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The Link between Nutrition, Physical Activity and Academic Achievement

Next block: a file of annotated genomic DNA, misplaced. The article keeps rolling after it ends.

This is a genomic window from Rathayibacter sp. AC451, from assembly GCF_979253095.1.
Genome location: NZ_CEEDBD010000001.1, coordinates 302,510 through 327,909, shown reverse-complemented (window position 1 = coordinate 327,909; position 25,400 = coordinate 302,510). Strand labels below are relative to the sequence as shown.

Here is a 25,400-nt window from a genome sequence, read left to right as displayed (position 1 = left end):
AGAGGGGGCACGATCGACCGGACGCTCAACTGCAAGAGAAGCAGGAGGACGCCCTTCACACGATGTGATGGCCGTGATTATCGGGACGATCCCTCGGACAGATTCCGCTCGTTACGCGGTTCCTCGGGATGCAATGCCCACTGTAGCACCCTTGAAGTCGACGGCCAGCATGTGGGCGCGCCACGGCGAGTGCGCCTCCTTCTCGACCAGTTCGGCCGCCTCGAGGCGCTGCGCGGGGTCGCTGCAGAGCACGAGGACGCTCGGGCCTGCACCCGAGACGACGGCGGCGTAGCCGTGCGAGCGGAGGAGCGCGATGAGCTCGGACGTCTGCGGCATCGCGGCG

Inhaltsangabe:Abstract: It has been documented that children from all socioeconomic backgrounds are at risk for poor nutrition and lack of physical activity (PA). On one hand, many children from low-income families are not getting enough to eat each day due to a lack of resources. On the other hand, children from middle and upper income levels consume enough food, but their diets are high in fat, sugar, and sodium, and they do not participate in PA. As a result of this combination, many children today face an increased risk for under-nutrition, obesity, heart disease and other chronic diseases. Finally, educators and health professionals agree that poor diet, eating habits and lack of PA, also affect academic performance. The fact that a hungry child cannot learn has been documented in numerous studies. Indeed, this research has found that even moderate under-nutrition and an immense lack of PA can have lasting effects on children's ability to learn and school performance. Undernourished and untrained children tend to attain lower scores on standardised tests, are more likely to become sick, miss school, and to fall behind in class. Also, hungry children have low energy, are more irritable, and have difficulty concentrating, which interferes with learning. Therefore, school feeding and PA programs were established by several schools and public and private organizations to provide proper nourishment and the possibility of practicing PA. In addition it helps preventing the negative effects of hunger and malnutrition. The School Breakfast Programs was established as a pilot project in 1966 in response to the needs of children arriving at school without having eaten breakfast. Now permanent, breakfast programs help states provide daily breakfast to millions of students in thousands of schools. The positive impact of this program cannot be underestimated. Not only do many teachers report that students are more alert and perform better in class after eating a nutritious breakfast, but published studies also found that breakfast programs are associated with significant improvements in academic functioning among school children. PA programs can substantially improve children’s ability to learn and their state of health by making PA a part of their daily lives. Being physically active early in life has many physical, social, and emotional benefits and can lead to a reduced incidence of chronic diseases in adulthood. In addition teachers report [...]